Regardless, the U.S. has a massive impact in foreign affairs and the results of the country’s midterm elections will likely cause a ripple effect globally. If Republicans win the House—which is looking extremely likely—and the Senate, President Biden’s foreign policy initiatives and priorities could be drastically restricted.

Where does this data come from?

Source: Morning Consult

Data notes: This ranking is made using the share of registered U.S. voters who identified the given issue as a top 5 concern for the country. For example, only 30% of registered voters said securing critical supply chains was a top 5 concern which is why it’s #7, whereas 43% said immigration was a top concern, ranking it at #2.

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Super-Sized Bets for Football’s Big Game (2013-2022)

Expanding legalization has driven an increase in bets on football’s big game, with wagers more than doubling from 2021 to 2022. (Sponsored Content)

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Dollar value of bets for football's big game shown over the last ten years using footballs. The football is much bigger in 2022 to indicate that bets doubled from 2021 to 2022.

The Briefing

  • Sports betting became legal outside Nevada when the federal ban was lifted in 2018.
  • Legalization contributed to betting growth, with wagers on football’s big game increasing ten-fold over the last decade.

Super-Sized Bets for Football’s Big Game

With 99 million viewers in 2022, “more Americans tune in to the Super Bowl than any other television broadcast.” Its large viewership, combined with expanding legislation, has led to ballooning wagers.

In this graphic sponsored by Roundhill Investments, we show how these bets have grown over the last 10 years.

Annual Legal Bets on the Big Game

From 2013 through 2018, sports betting was only legal in Nevada and year-over-year growth was low. However, when the federal sports betting ban was lifted in May 2018, more states started allowing bets.

By 2022, 33 states plus Washington, DC were legally able to bet on the game. Wagers climbed quickly as a result.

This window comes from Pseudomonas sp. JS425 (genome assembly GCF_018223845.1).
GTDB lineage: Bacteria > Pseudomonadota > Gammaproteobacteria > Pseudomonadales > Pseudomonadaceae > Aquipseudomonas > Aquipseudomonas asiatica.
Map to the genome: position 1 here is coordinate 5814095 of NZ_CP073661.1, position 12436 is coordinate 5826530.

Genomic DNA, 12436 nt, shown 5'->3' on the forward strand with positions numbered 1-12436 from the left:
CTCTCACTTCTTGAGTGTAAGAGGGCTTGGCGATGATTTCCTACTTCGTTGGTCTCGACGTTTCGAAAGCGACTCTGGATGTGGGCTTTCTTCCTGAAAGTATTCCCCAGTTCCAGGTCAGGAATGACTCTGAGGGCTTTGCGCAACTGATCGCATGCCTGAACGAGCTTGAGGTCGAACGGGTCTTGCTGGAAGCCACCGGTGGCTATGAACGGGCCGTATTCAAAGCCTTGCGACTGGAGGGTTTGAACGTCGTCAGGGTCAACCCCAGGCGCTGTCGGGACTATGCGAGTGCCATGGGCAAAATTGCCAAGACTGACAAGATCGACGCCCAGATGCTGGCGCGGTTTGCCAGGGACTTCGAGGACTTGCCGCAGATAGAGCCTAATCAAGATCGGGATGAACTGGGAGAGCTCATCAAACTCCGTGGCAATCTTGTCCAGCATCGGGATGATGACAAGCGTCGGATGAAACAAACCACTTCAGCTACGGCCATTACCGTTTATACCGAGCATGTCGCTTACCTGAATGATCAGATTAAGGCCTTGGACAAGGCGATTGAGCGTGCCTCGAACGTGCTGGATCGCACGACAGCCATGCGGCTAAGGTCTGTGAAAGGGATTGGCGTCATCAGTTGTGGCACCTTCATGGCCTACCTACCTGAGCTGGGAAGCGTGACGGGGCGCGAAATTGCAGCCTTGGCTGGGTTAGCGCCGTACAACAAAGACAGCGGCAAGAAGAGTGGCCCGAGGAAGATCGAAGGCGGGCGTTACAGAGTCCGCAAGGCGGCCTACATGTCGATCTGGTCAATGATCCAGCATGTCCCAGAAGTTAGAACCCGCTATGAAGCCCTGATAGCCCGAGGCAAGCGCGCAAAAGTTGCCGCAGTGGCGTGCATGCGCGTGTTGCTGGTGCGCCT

YearTotal BetsAnnual Growth
2013$99M5%
2014$119M21%
2015$116M-3%
2016$133M14%
2017$138M4%
2018$159M15%
2019$191M20%
2020$280M47%
2021$486M73%
2022$1.1B119%

Data only for states that report bets on football’s big game, see graphic for full list of states included in 2022.

Impressively, legal bets surpassed the $1 billion mark in 2022. Growth was primarily driven by New York State legalizing online sports betting, with the state contributing nearly $500 million to the total.

Since the New York State Gaming Commission does not report event-specific totals, we have estimated this amount based on sports bets made the week leading up to and including the date of the big game.

Investment Exposure to an Emerging Industry

Due to legalization, bets on football’s big game have grown 10 times larger over the last decade. A further shift away from bookies and toward legal operators appears to be likely. In September 2022, 89% of Americans said it was important to bet with a legal operator this NFL season, up from 76% in February 2022.

For legal operators, this could translate into revenue opportunities. Companies that take legal bets reported more than $62 million in revenue from the big game alone in 2022, a 37% jump from the prior year.

Looking for exposure to the growing sports betting industry? Explore Roundhill’s sports betting ETF, $BETZ.